Omi and Winant’s Racial Formation in the United States

Omi, Michael, and Howard Winant. Racial Formation in the United States: From the 1960s to the 1990s. New York: Routledge, 1994.

“race and class are competing modalities by which social actors may be organized” — does this mean they can’t work in conjunction?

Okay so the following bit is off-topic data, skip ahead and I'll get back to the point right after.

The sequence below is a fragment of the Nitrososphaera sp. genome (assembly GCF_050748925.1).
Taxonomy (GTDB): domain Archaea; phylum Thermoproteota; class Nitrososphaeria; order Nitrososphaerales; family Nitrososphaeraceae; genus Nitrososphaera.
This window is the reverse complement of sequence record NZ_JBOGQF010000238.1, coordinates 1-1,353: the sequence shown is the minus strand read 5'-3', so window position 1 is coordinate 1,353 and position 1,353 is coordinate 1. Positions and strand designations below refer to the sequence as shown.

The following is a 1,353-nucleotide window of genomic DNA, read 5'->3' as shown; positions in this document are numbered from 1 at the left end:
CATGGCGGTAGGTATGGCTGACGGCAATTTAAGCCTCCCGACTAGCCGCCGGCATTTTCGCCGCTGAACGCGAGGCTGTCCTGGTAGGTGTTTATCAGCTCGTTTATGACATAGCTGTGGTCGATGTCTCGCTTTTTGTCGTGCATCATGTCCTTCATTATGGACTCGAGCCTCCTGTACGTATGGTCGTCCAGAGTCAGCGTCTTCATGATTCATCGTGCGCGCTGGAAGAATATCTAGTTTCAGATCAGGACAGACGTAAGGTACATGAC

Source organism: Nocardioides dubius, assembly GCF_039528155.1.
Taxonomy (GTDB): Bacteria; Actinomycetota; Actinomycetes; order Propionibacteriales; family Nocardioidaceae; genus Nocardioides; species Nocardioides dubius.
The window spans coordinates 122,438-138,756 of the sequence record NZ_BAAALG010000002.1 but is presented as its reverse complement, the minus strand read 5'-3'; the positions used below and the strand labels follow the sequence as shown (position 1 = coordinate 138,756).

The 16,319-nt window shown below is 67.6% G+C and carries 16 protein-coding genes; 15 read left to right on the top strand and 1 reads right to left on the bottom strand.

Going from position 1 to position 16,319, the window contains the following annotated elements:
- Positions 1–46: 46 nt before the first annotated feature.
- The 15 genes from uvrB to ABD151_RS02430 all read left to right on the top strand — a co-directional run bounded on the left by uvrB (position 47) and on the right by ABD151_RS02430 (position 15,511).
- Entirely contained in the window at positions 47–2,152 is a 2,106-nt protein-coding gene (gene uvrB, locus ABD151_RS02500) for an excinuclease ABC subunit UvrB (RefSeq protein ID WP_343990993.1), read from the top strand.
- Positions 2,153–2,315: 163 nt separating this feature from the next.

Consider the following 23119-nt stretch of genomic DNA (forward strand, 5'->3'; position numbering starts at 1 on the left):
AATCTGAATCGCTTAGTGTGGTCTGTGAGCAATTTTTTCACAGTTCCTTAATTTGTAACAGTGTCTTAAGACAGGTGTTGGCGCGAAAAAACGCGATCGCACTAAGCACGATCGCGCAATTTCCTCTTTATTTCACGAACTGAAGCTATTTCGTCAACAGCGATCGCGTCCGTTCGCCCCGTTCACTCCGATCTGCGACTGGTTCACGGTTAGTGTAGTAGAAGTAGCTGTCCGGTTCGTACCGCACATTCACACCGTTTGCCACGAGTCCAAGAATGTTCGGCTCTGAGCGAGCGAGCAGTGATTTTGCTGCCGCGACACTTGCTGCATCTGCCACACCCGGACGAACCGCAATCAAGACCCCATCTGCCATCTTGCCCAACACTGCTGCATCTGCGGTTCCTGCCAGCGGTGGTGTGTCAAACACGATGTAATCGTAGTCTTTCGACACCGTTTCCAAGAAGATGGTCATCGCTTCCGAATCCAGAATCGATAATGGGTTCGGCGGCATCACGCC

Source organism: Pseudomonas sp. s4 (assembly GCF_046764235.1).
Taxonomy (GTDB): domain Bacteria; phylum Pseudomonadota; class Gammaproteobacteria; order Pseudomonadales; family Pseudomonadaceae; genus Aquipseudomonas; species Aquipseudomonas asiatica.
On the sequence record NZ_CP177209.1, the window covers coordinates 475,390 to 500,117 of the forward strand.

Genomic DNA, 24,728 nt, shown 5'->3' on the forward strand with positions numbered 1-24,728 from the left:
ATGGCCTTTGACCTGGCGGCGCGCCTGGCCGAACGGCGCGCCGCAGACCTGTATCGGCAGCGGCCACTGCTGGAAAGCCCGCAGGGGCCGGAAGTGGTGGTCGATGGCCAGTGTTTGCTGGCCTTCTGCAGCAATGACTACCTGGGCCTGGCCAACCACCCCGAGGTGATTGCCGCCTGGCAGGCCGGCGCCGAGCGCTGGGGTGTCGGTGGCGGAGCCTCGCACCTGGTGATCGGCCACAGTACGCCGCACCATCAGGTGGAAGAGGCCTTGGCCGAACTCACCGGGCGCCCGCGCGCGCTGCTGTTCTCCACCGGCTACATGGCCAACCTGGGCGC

The main point of the books seems to focus on race as its own structural entity though not totally independent of its surrounding social categories, and that scholars who see race as symptomatic to either ethnicity, class or nation, are simply locating the paradigm “on their own homeground”, while race theory (at the time) lacked such priority. They argue to “think of race as an element of social structure rather than as an irregularity within it; [and to] see race as a dimension of human representation rather than an illusion” (55). The argument finally ends with a call to “notice race in order to challenge it” (158).

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